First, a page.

Future State ArchitectureDeliverable Details – Apps/HW Footprint Copyright ©2009 Oracle Corporation. All rights reserved.
Future State ArchitectureDeliverable Details – Integration Diagram Copyright ©2009 Oracle Corporation. All rights reserved.
Future State ArchitectureDeliverable Details – MDM Diagram Copyright ©2009 Oracle Corporation. All rights reserved. 49
Business Case Development Performed During Future State Architecture Phase e o ed u g utu e c tectu e ase Strategic EA Architect Current Future Business Roadma Governa ure State State Case p nce Vision • Strategy Map • Understand the • Agree to • Business Value • Identify • Define Future - Customer existing Business Architecture alignment with State Costs/Risks • Identify Perspective Case culture Future State: existing auditing timelines and • Estimate EA - Financial - Quantifiable and other • Identify existing: milestones for Roadmap Perspective Measures financial - Goals / Drivers measurement Investments - Metrics for structures andBusiness Case • Business Model - Priorities calculation processes • Perform Development - Measures used - Value Proposition - Non-tangible or Cost/Benefit Activities - Metrics preferred - Cost Structure Soft criteria analysis and - Monetization Artifacts - Revenue Stream numbers • Build the actual Business Case • Business • Assess against document Capability Model benchmarks • Operating Model - Level of Business Process Integration and Standardization Work Effort Copyright ©2009 Oracle Corporation. All rights reserved.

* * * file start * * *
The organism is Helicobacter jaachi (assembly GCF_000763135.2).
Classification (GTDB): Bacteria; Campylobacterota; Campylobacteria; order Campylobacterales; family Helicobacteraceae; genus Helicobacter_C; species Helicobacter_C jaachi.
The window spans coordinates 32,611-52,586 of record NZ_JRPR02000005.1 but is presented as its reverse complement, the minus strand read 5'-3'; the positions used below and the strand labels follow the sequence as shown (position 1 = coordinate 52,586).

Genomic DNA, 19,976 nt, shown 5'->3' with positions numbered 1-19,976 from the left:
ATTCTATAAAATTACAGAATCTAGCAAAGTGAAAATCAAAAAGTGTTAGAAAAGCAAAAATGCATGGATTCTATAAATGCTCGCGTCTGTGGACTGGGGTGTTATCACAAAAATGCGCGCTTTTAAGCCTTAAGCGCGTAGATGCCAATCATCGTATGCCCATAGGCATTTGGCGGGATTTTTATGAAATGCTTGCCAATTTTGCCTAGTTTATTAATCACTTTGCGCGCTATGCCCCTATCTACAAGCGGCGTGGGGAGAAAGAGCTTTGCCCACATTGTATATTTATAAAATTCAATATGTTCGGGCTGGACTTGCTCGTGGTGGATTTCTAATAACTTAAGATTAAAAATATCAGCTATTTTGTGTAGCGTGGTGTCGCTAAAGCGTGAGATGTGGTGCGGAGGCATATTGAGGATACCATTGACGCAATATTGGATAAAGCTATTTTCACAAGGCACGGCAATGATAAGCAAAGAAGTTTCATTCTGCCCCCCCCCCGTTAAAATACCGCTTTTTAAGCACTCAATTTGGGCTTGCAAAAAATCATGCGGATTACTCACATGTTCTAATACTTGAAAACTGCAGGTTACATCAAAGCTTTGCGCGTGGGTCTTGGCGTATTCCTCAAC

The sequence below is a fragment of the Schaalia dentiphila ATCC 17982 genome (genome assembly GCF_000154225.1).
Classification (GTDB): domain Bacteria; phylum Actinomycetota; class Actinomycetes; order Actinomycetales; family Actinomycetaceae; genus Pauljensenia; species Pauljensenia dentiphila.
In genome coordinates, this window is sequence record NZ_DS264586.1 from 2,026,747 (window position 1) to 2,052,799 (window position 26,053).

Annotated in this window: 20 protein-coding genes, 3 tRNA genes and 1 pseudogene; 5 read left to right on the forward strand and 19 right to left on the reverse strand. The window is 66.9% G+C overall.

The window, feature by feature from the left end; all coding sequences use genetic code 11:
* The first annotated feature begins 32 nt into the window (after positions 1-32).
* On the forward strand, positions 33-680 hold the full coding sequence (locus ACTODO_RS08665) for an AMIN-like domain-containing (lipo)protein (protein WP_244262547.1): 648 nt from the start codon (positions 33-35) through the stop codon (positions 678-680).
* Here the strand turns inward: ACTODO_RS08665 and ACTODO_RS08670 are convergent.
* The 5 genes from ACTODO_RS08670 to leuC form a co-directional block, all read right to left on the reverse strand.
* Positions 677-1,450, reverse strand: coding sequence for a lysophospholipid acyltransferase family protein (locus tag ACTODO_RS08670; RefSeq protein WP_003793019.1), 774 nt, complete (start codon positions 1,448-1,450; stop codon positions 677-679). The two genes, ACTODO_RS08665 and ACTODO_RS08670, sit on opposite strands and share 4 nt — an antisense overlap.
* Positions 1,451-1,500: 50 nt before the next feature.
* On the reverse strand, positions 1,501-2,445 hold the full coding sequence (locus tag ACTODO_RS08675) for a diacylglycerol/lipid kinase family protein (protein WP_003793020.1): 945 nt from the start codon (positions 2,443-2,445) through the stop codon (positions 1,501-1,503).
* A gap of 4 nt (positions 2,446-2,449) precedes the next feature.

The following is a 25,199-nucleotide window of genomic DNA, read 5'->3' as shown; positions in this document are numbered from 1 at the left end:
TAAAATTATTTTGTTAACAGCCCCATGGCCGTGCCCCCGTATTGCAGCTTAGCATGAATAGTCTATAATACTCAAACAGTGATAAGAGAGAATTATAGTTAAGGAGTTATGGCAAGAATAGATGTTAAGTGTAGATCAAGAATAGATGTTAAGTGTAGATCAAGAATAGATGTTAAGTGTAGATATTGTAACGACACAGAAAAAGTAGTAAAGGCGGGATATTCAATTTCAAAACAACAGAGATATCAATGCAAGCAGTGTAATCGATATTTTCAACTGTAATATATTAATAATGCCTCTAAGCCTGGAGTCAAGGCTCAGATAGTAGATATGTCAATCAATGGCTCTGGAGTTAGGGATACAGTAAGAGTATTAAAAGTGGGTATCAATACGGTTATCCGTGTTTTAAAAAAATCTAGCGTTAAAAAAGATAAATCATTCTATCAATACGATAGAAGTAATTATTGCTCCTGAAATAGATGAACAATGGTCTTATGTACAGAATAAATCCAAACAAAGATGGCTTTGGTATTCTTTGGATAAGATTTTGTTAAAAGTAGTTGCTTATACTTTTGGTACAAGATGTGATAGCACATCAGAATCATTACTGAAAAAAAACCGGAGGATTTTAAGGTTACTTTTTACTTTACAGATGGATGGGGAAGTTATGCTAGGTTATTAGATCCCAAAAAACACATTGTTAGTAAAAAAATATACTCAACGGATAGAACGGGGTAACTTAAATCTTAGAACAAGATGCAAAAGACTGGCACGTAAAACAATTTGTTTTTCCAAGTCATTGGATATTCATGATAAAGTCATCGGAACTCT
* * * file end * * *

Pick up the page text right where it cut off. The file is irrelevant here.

Strategic Roadmap Phase Copyright ©2009 Oracle Corporation. All rights reserved. 51